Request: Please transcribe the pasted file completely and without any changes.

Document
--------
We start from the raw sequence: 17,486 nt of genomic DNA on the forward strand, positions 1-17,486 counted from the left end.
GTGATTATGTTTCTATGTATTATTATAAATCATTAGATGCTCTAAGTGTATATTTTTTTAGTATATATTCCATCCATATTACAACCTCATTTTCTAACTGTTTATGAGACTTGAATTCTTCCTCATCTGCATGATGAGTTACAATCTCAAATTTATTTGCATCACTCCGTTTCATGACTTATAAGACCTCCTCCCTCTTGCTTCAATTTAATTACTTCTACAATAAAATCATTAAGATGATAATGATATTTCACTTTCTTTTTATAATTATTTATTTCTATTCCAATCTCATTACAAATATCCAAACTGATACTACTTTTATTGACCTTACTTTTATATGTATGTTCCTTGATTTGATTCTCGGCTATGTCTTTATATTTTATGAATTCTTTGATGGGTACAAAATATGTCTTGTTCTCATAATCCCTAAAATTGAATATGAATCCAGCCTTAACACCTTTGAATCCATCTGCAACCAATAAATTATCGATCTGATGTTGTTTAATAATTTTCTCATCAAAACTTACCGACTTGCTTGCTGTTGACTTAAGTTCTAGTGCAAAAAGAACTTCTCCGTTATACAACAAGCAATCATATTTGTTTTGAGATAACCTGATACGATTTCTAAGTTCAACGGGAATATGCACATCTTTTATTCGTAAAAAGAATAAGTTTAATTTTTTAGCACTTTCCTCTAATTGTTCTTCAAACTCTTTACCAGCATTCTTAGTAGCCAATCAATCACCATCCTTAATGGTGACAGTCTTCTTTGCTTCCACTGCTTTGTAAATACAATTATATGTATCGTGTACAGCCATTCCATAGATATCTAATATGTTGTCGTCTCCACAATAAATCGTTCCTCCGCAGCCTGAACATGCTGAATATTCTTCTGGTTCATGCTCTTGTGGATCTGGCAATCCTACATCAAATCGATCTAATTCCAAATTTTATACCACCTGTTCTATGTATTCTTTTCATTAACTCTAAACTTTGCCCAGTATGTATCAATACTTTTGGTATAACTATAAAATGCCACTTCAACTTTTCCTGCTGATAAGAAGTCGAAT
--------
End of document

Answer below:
We start from the raw sequence: 17,486 nt of genomic DNA on the forward strand, positions 1-17,486 counted from the left end.
GTGATTATGTTTCTATGTATTATTATAAATCATTAGATGCTCTAAGTGTATATTTTTTTAGTATATATTCCATCCATATTACAACCTCATTTTCTAACTGTTTATGAGACTTGAATTCTTCCTCATCTGCATGATGAGTTACAATCTCAAATTTATTTGCATCACTCCGTTTCATGACTTATAAGACCTCCTCCCTCTTGCTTCAATTTAATTACTTCTACAATAAAATCATTAAGATGATAATGATATTTCACTTTCTTTTTATAATTATTTATTTCTATTCCAATCTCATTACAAATATCCAAACTGATACTACTTTTATTGACCTTACTTTTATATGTATGTTCCTTGATTTGATTCTCGGCTATGTCTTTATATTTTATGAATTCTTTGATGGGTACAAAATATGTCTTGTTCTCATAATCCCTAAAATTGAATATGAATCCAGCCTTAACACCTTTGAATCCATCTGCAACCAATAAATTATCGATCTGATGTTGTTTAATAATTTTCTCATCAAAACTTACCGACTTGCTTGCTGTTGACTTAAGTTCTAGTGCAAAAAGAACTTCTCCGTTATACAACAAGCAATCATATTTGTTTTGAGATAACCTGATACGATTTCTAAGTTCAACGGGAATATGCACATCTTTTATTCGTAAAAAGAATAAGTTTAATTTTTTAGCACTTTCCTCTAATTGTTCTTCAAACTCTTTACCAGCATTCTTAGTAGCCAATCAATCACCATCCTTAATGGTGACAGTCTTCTTTGCTTCCACTGCTTTGTAAATACAATTATATGTATCGTGTACAGCCATTCCATAGATATCTAATATGTTGTCGTCTCCACAATAAATCGTTCCTCCGCAGCCTGAACATGCTGAATATTCTTCTGGTTCATGCTCTTGTGGATCTGGCAATCCTACATCAAATCGATCTAATTCCAAATTTTATACCACCTGTTCTATGTATTCTTTTCATTAACTCTAAACTTTGCCCAGTATGTATCAATACTTTTGGTATAACTATAAAATGCCACTTCAACTTTTCCTGCTGATAAGAAGTCGAAT